Reducing deaths from opioid overdoses
The Illinois Department of Human Services estimates that 1,826 people died in 2016 from opioid related overdoses —an increase of more than 70 percent compared with 2013. The opioid crisis is a growing problem throughout the state, and across the nation, but the addiction can follow different pathways in different areas.
“Far and away, most overdoses and opioid-related overdose deaths in Illinois are now caused by heroin use, often in combination with potent synthetic opioids such as fentanyl and carfentanyl,” said James Swartz, professor in the Jane Addams College of Social Work. “In states such as Tennessee or Ohio, it’s been more predominantly a problem of prescription opioids, but looking at the data in Illinois, it appears to be increasingly heroin/fentanyl.”
To combat this growing problem, Swartz has been working with the IDHS Division of Alcoholism and Substance Abuse on two aspects of the opioid epidemic in Illinois: reducing the number of deaths from overdoses and gaining a better understanding of the epidemiology of addiction in Illinois.
Improving outcomes from overdose reversal
Naloxone is a substance that temporarily blocks the effects of opioid drugs and has proven successful in reversing opioid overdoses. For the last year, Swartz has been working on a project called “Illinois Prevent Prescription Drug/Opioid Overdose Deaths.” In six Illinois counties known to have high numbers of opioid-related overdoses — Cook, DuPage, Lake, Madison, St. Clair and Will counties — the project has increased the availability of naloxone reversal kits, as well as training in their use.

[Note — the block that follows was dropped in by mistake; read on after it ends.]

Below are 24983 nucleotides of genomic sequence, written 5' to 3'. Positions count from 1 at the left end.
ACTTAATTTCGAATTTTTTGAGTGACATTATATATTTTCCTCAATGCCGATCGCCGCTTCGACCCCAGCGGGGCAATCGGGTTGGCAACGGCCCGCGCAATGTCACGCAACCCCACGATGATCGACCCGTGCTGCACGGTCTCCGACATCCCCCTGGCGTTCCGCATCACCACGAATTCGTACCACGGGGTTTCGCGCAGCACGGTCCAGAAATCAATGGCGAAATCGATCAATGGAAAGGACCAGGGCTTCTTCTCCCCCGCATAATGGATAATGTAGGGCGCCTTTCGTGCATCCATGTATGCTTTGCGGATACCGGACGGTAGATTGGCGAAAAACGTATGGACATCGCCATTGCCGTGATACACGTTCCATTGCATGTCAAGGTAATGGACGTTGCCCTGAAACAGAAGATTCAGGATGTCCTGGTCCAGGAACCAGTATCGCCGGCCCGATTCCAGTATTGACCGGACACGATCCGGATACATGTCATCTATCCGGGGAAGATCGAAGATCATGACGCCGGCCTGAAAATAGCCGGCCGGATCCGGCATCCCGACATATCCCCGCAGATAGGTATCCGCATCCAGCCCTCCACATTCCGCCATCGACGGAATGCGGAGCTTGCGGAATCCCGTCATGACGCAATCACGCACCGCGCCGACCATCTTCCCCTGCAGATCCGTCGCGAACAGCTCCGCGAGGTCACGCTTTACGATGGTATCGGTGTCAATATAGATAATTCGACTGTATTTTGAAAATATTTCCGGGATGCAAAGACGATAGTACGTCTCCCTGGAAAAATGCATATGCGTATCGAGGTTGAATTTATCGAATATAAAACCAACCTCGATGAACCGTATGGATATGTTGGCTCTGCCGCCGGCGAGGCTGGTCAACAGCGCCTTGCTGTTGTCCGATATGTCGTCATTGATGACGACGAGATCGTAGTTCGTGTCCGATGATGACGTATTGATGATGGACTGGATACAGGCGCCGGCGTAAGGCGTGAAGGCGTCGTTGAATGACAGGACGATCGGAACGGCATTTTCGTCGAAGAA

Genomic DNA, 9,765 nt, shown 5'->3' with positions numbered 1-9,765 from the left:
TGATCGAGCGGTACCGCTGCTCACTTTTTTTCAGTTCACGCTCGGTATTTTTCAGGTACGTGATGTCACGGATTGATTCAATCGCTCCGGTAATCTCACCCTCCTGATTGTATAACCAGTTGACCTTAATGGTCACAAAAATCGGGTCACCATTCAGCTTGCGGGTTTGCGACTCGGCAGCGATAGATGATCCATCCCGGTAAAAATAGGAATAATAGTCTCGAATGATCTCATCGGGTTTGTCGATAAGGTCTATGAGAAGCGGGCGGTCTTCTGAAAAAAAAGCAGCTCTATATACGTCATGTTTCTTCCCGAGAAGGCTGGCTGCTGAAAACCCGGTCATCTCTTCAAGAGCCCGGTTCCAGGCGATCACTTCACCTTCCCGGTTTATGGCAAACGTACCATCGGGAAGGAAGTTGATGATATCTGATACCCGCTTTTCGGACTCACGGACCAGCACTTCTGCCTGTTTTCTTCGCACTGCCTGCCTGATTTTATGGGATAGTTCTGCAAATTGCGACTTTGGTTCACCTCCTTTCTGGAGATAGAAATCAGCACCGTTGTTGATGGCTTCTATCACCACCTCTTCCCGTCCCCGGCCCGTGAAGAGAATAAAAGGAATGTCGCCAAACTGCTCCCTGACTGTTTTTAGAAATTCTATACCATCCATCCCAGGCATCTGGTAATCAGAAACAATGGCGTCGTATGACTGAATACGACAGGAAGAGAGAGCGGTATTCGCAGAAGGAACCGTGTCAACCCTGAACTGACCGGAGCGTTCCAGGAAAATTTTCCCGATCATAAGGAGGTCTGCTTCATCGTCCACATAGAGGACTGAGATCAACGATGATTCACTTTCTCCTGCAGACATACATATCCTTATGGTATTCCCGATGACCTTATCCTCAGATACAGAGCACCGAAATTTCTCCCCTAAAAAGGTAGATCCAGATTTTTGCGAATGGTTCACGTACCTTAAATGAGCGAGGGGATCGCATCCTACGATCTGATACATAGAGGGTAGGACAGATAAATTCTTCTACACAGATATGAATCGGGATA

Sites within these counties have come up with their own approach to implementing the project. Each site is also implementing unique interventions, such as increasing “warm hand-offs” of overdose survivors between the police and other first-responders and health care providers, to encourage increased treatment participation.
Swartz will analyze data collected from each site to determine best practices.
“Each site is almost like a unique laboratory, and we’ll be doing a careful examination of the data to see what practices are most effective for reducing overdoses and overdose-related deaths as well as use of opiates,” he said.
To help achieve that goal, Swartz will collaborate with the UIC Center for Clinical & Translational Sciences to create an Internet-based app that can be accessed on computers or mobile devices to capture information about naloxone administration from first responders and bystanders in the field.
The project is being conducted under a five-year federal grant from the Substance Abuse and Mental Health Services Administration/Center for Substance Abuse Prevention, administered in Illinois byDivision of Alcoholism and Substance Abuse.